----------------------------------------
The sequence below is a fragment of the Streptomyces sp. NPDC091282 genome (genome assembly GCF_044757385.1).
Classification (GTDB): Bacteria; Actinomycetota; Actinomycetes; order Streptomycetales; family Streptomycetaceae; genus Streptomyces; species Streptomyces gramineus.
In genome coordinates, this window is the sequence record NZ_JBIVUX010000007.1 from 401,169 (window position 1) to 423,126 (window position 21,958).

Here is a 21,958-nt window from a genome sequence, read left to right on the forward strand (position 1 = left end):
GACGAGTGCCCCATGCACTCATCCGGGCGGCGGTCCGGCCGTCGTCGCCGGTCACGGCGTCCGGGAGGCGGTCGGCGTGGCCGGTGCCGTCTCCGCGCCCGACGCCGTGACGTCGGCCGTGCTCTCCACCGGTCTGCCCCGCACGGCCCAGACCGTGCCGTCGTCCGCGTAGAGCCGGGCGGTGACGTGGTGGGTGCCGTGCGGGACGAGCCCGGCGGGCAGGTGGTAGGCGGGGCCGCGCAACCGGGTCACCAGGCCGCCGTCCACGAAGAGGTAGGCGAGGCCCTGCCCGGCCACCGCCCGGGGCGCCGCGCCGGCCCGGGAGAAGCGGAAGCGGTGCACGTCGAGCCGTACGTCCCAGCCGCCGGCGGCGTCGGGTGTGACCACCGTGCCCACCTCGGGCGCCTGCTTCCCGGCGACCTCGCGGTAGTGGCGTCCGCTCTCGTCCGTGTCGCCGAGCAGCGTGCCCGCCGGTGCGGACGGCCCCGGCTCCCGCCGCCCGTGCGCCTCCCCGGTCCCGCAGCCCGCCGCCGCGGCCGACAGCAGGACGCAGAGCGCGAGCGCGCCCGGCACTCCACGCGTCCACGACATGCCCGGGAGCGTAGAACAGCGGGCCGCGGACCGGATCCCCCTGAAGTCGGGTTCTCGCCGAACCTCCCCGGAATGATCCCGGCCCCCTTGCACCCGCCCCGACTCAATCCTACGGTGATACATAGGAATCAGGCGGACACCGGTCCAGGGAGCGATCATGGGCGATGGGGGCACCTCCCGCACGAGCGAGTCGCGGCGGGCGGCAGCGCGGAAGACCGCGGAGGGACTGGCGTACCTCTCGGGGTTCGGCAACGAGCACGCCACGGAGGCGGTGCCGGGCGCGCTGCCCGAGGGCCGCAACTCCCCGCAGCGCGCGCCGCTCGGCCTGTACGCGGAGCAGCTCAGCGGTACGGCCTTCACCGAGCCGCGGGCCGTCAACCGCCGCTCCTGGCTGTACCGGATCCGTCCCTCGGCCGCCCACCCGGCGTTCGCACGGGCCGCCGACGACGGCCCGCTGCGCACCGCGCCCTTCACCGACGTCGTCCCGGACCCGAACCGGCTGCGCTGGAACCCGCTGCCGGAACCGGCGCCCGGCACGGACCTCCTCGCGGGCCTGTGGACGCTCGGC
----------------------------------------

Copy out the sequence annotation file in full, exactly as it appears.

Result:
The sequence below is a fragment of the Streptomyces sp. NPDC091282 genome (genome assembly GCF_044757385.1).
Classification (GTDB): Bacteria; Actinomycetota; Actinomycetes; order Streptomycetales; family Streptomycetaceae; genus Streptomyces; species Streptomyces gramineus.
In genome coordinates, this window is the sequence record NZ_JBIVUX010000007.1 from 401,169 (window position 1) to 423,126 (window position 21,958).

Here is a 21,958-nt window from a genome sequence, read left to right on the forward strand (position 1 = left end):
GACGAGTGCCCCATGCACTCATCCGGGCGGCGGTCCGGCCGTCGTCGCCGGTCACGGCGTCCGGGAGGCGGTCGGCGTGGCCGGTGCCGTCTCCGCGCCCGACGCCGTGACGTCGGCCGTGCTCTCCACCGGTCTGCCCCGCACGGCCCAGACCGTGCCGTCGTCCGCGTAGAGCCGGGCGGTGACGTGGTGGGTGCCGTGCGGGACGAGCCCGGCGGGCAGGTGGTAGGCGGGGCCGCGCAACCGGGTCACCAGGCCGCCGTCCACGAAGAGGTAGGCGAGGCCCTGCCCGGCCACCGCCCGGGGCGCCGCGCCGGCCCGGGAGAAGCGGAAGCGGTGCACGTCGAGCCGTACGTCCCAGCCGCCGGCGGCGTCGGGTGTGACCACCGTGCCCACCTCGGGCGCCTGCTTCCCGGCGACCTCGCGGTAGTGGCGTCCGCTCTCGTCCGTGTCGCCGAGCAGCGTGCCCGCCGGTGCGGACGGCCCCGGCTCCCGCCGCCCGTGCGCCTCCCCGGTCCCGCAGCCCGCCGCCGCGGCCGACAGCAGGACGCAGAGCGCGAGCGCGCCCGGCACTCCACGCGTCCACGACATGCCCGGGAGCGTAGAACAGCGGGCCGCGGACCGGATCCCCCTGAAGTCGGGTTCTCGCCGAACCTCCCCGGAATGATCCCGGCCCCCTTGCACCCGCCCCGACTCAATCCTACGGTGATACATAGGAATCAGGCGGACACCGGTCCAGGGAGCGATCATGGGCGATGGGGGCACCTCCCGCACGAGCGAGTCGCGGCGGGCGGCAGCGCGGAAGACCGCGGAGGGACTGGCGTACCTCTCGGGGTTCGGCAACGAGCACGCCACGGAGGCGGTGCCGGGCGCGCTGCCCGAGGGCCGCAACTCCCCGCAGCGCGCGCCGCTCGGCCTGTACGCGGAGCAGCTCAGCGGTACGGCCTTCACCGAGCCGCGGGCCGTCAACCGCCGCTCCTGGCTGTACCGGATCCGTCCCTCGGCCGCCCACCCGGCGTTCGCACGGGCCGCCGACGACGGCCCGCTGCGCACCGCGCCCTTCACCGACGTCGTCCCGGACCCGAACCGGCTGCGCTGGAACCCGCTGCCGGAACCGGCGCCCGGCACGGACCTCCTCGCGGGCCTGTGGACGCTCGGC